What is the average timeframe for creating a piece of work?
As with most working practises, I find them to be time consuming. The process of developing the initial concept into the finished sculpture can take several months, depending on the material and process to make the sculpture. This is particularly relevant when creating a new range or once off commissions. For existing editions, if it’s not in stock, the turnaround time can be up to 12 weeks and for bronze sculpture, the process can be longer. I always do my best to get the item to the customer as soon as possible, but remember these are all individually hand made.
How does the beauty of Wales influence your work?
I have been living and working in Wales for almost 20 years now, and I love it so dearly. It’s not just the property that makes the place a home: it’s the landscape, whole environment and people that make it home. Wales has provided me with a space where I have been able to grow and develop as an artist.
Your work has been exhibited across the country and abroad. What has been a highlight of your craft career so far?
I have exhibited my sculptures in many galleries and exhibitions around the UK, including Mall Galleries and Cork Street Gallery, London. For 5 years now, my husband and I have exhibited our sculptures at the Chelsea Flower Show, where we gained new contacts as well as commissions for the future. This has certainly become a highlight as it featured both of us together and has been such enormous fun!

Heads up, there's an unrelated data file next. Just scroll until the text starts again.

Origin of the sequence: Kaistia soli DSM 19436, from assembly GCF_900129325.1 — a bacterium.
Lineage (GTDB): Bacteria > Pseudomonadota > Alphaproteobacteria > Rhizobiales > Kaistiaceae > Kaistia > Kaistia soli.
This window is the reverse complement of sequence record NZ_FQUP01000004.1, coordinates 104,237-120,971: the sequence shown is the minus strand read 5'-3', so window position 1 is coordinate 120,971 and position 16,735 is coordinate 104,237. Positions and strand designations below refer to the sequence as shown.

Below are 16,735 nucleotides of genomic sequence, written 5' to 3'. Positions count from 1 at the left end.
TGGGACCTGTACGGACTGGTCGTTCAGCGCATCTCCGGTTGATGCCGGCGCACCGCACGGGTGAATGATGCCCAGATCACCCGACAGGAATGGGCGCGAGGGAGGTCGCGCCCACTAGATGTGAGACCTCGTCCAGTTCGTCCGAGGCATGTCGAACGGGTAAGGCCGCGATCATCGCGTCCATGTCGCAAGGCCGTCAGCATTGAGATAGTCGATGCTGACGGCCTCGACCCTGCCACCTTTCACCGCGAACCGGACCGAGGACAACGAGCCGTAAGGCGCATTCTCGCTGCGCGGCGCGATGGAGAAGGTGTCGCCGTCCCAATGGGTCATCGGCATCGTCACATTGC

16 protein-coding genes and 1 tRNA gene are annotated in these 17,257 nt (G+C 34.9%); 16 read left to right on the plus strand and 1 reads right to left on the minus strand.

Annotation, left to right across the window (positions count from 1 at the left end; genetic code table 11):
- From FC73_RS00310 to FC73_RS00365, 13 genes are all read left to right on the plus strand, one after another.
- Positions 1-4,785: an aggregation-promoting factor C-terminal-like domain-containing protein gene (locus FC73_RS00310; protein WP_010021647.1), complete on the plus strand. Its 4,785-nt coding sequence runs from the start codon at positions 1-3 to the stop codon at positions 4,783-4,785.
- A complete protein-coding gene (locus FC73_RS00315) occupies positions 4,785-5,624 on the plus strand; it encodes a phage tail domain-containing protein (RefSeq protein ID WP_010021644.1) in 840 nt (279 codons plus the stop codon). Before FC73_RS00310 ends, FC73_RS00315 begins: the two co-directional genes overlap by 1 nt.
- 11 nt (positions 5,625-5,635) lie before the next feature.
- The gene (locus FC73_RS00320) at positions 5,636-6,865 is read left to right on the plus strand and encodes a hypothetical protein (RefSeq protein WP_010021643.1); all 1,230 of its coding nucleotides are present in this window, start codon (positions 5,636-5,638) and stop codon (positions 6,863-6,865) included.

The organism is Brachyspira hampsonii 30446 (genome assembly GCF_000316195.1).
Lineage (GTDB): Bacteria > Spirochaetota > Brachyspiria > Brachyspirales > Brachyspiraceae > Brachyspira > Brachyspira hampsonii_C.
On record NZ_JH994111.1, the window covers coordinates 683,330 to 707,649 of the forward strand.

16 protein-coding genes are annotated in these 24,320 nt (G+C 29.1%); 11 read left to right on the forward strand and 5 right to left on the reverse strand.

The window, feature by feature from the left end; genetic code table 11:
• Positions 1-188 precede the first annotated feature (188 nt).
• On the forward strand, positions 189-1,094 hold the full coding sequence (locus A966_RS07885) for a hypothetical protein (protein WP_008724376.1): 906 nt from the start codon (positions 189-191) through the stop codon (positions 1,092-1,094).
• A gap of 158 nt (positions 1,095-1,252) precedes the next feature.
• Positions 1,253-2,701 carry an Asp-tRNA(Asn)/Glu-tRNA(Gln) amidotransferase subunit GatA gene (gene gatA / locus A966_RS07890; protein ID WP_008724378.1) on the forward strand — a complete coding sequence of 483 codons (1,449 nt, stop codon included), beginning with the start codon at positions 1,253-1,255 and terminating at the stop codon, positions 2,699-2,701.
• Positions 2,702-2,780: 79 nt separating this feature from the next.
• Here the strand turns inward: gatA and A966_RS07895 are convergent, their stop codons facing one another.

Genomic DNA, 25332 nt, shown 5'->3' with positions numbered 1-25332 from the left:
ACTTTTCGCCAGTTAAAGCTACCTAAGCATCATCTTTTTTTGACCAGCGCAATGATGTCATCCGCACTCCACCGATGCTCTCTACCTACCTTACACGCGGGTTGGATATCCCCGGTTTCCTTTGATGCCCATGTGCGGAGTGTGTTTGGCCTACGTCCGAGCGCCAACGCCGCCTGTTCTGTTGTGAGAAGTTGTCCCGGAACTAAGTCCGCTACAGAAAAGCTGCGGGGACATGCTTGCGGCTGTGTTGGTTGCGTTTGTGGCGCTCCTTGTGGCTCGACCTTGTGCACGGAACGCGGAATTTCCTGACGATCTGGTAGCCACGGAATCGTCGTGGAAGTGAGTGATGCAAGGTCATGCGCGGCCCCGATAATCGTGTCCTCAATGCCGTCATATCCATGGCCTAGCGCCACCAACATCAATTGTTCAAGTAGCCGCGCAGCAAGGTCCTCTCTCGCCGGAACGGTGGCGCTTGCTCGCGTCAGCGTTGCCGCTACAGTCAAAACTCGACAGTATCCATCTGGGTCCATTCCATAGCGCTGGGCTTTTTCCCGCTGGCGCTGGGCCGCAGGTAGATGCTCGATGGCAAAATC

How would you like for the Angela Farquharson brand to develop in the next 5 years?
Having sold my work throughout the UK, Europe and as far as America, I am now ready to focus more closely to home. To not only establish myself as an artist living and working in Wales, but also exhibiting and selling in Wales too.
Has there been a certain inspiration or driving force behind your collections?
The driving force behind my work is always to be true to myself and to aspire towards perfection.
Do you have a favourite piece ever worked on?
Sometimes it’s difficult to choose a favourite piece of work, some you love more than others and for different reasons. I would say Ethereal would be my most favourite piece of sculpture to date, a one off life size outdoor figurative sculpture of an earthly, elemental quality. This has marked a new direction with the style of my sculpting. It’s great fun developing a new working method, while still retaining craftsmanship.
Can you share some insight on what to expect from your upcoming collection?
Over the last few years as my work has evolved, I seem to have spent more time working with other materials such as resin and bronze, and less time with my first love, ceramics, and making larger sculptures. It will be nice to incorporate and develop this new style, while perhaps returning to some smaller pieces using ceramic materials, including beautiful porcelain.
It’s been such a pleasure to have this conversation with you today, Angela. Finally, can you share how the First of March core values – Hiraeth, Cynefin & Hwyl – connect to you?
Living and working in Wales has proved to be inspirational, creatively and emotionally. It’s the beauty of the landscape, the people and sense of community that provide a sense of belonging: Hiraeth!